Housing Market Recovery Helps Timber Producers
June 9, 2014
Source: Steve Adler; Ag Alert
Home construction in California is on the upswing as the housing sector slowly recovers from the dramatic downturn of the recession that saw home prices and new construction plummet.
Going hand in hand with the increase in home building is the demand for lumber for framing, moldings, doors, fences and other uses. California timber producers say they welcome the increased demand for lumber, but are held back by the regulatory climate in the state that cuts into their bottom line.
As a result of added costs and restrictions on timber harvest, California forestry owners say they have difficulty competing with their counterparts in Washington, Oregon and British Columbia who work in a more business-friendly climate.
An estimated two-thirds of the building materials utilized in California comes from the Pacific Northwest and Canada’s westernmost province.
“Lumber production in California has dramatically fallen off from where we were a couple decades ago,” said Mark Pawlicki, director of corporate affairs for Sierra Pacific Industries in Anderson. “We are harvesting around 1.4 billion board-feet of timber now in California, and that is less than half of what it used to be. A lot of the fallout has been because of the reduction in sales of timber in national forests. It is a combination of regulations involved and a philosophical change within the U.S. Forest Service that occurred back the 1990s.”
Timber owner Peter Bradford of Booneville, who serves as board liaison to the California Farm Bureau Federation Forestry Advisory Committee, said the high cost of regulations “adds a substantial amount” to the price of California timber.
“We are very over-regulated when compared to Washington, Oregon or British Columbia,” Bradford said. “There is a lot of material that comes in from Oregon and Washington because the cost to get a harvest plan to log the trees is easier and much less costly than it is here. It is time, paperwork and cost here in California.”
Despite these challenges, timber owners in California say they are more optimistic than they were a few years ago, when the market for timber had decreased significantly.
“Prices right now aren’t the greatest, but they are better than they were five years ago. For some of the redwood that we are selling this summer, we’ve been given a price of around $900 for 1,000 board-feet. Back in the heyday of the late 1990s, we were receiving $1,500 for that same amount of lumber,” Bradford said.
Pawlicki noted that lumber is a cyclical market.
“As everyone knows, housing construction has been way off in recent years, but it has been gradually coming back. We have seen improvements in U.S. housing construction and along with it improvements in lumber pricing,” he said.
There are currently about 30 lumber mills in California, a decline of 80 mills since the 1990s.
“With the downturn that we experienced in lumber demand, a lot of sawmills closed in California and we are roughly in balance now with supply and demand,” Pawlicki said. “As demand goes up, we expect to see some pricing increases for lumber—not dramatic, but nevertheless steady. And that helps us to maintain our industry here in California.”
Producing more lumber in California to meet the state’s demand, he said, would require “some significant changes in the regulatory world.”
“Folks are not too inclined to build a new sawmill in this state with the regulatory environment that we have,” he said.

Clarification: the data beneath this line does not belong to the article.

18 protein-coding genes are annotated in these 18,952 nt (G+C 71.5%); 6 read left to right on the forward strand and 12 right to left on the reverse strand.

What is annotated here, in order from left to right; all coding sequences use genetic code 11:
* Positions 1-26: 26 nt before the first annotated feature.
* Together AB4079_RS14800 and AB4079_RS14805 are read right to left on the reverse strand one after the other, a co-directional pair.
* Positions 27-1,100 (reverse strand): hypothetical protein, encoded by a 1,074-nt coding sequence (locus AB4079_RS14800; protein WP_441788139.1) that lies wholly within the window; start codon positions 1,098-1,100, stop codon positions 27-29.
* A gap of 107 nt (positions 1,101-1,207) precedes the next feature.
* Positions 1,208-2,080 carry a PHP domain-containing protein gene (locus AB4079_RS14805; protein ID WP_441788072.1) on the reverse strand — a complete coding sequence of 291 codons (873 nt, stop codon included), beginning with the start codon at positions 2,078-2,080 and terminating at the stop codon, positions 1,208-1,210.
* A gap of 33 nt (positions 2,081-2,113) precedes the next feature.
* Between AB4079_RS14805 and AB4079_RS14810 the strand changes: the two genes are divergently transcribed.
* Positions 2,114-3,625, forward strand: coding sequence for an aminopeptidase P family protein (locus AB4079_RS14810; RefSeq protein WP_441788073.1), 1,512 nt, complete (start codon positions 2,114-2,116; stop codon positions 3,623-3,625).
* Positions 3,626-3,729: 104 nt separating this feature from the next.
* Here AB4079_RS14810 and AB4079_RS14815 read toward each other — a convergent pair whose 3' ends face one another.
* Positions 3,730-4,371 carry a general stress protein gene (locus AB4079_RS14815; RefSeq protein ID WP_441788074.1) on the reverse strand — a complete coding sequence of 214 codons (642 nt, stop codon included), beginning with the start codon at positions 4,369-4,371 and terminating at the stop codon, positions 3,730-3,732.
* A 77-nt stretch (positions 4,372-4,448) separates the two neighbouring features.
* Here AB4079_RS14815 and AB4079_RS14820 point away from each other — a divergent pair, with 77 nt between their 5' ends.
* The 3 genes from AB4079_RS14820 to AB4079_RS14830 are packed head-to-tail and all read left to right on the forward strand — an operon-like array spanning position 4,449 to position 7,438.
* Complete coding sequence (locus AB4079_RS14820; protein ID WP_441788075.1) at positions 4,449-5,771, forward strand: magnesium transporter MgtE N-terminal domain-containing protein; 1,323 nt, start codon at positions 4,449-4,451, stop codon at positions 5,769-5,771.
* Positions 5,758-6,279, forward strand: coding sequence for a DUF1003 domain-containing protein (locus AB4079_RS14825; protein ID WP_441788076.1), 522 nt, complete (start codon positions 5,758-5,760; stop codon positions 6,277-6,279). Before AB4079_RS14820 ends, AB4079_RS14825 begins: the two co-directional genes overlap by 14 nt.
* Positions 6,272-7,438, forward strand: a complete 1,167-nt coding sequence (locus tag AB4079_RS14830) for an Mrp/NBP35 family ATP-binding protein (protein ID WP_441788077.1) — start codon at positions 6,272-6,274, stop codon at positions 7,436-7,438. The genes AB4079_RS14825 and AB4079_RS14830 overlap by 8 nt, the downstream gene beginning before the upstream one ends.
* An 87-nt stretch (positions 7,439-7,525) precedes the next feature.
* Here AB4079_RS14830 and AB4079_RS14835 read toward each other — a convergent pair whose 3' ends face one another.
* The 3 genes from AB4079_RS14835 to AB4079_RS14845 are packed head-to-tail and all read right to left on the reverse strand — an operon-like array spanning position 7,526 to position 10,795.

Another concern is the tight labor supply, particularly for employees who are experienced in timber harvest and millwork.
“Labor is a tremendous issue in the timber industry right now, trying to get people who are able to do the work,” Bradford said. “This is frequently something you are born into and you know how to do it.”
The labor shortage is felt most acutely in the mills, according to Pawlicki.
“We are experiencing some difficulty filling jobs, particularly millwrights and technical folks in our mills. These mills now are very technical and computerized systems for sawing lumber. It requires a different skill-set than what was required in the past,” he said.
The California drought creates concerns for foresters for several reasons, including increased fire danger and a slowdown in tree growth that corresponds to the lack of water for the trees’ root systems.
“The drought stresses the trees and we will see some tree die-off. We are concerned that we may lose a lot of trees to drought—and when that happens, insect infestations occur and that kills even more trees, and this creates an increased concern for catastrophic wildfires,” Pawlicki said.
Bradford said wildfire concerns also build because of the problems that small landowners face in trying to harvest their timber.
“The amount of environmental review that they have to go through to get a timber harvest permit and the cost to get that review done, with the market value of timber now, makes it economically undesirable. As a result, some of these properties are being sold for home sites. With this increased population comes an increase in the fire danger,” he said.
Bradford said he has seen a buildup in understory in the forests—shrubs, bushes and grasses—that has created dangerous fire conditions.
“That is the worst part of it. The other thing, of course, is that without the normal amount of rainfall, the trees won’t grow as fast as usual. But that is something that is pretty hard to measure,” he said.
Despite the ongoing challenges facing the timber business, Pawlicki noted some positive signs.
“We are optimistic that the market is going to improve domestically. We are seeing some improvements in operating conditions in California, and we are seeing some improvements in the legislative and regulatory front that have helped us,” he said.